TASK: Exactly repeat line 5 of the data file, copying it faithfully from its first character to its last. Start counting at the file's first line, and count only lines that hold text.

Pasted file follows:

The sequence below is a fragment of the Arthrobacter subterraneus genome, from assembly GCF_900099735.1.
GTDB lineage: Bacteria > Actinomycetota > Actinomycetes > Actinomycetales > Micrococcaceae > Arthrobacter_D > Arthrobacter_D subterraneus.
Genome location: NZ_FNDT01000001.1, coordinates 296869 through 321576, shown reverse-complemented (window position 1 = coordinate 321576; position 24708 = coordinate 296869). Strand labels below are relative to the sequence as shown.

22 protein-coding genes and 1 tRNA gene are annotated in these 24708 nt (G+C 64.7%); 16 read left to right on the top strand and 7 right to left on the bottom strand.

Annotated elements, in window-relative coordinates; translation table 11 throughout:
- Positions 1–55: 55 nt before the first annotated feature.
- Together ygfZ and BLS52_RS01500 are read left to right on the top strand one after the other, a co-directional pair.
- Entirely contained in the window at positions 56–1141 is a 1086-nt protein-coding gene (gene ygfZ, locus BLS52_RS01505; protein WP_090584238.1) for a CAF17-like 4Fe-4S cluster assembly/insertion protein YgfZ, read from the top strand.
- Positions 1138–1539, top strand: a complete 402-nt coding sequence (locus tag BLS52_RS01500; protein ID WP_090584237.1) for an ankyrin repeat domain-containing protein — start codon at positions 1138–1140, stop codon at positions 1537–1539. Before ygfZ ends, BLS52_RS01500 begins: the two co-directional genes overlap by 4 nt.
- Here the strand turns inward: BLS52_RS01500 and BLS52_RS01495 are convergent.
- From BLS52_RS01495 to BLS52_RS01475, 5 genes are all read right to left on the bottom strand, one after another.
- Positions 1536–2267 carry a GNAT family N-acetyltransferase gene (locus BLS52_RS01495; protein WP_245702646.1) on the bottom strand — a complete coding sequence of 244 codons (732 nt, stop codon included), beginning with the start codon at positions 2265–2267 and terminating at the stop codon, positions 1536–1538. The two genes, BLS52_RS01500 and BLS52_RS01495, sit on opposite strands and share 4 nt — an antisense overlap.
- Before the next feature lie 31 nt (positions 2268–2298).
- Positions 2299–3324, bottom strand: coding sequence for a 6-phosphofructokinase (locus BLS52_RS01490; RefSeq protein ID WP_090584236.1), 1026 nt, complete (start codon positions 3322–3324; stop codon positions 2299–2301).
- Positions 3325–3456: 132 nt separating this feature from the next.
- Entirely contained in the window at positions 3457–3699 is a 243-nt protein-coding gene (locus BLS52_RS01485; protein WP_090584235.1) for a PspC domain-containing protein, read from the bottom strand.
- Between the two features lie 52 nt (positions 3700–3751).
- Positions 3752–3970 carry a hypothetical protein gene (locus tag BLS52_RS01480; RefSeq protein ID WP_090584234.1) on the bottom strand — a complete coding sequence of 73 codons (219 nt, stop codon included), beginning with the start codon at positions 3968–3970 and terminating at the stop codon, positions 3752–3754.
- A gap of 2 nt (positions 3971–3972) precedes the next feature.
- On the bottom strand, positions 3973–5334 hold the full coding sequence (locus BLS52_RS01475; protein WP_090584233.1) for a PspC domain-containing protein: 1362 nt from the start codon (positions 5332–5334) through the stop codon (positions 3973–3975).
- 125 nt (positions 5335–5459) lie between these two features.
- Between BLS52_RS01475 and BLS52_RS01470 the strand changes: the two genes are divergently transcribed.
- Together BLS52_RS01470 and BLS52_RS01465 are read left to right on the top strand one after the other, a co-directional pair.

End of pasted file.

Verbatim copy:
Annotated elements, in window-relative coordinates; translation table 11 throughout: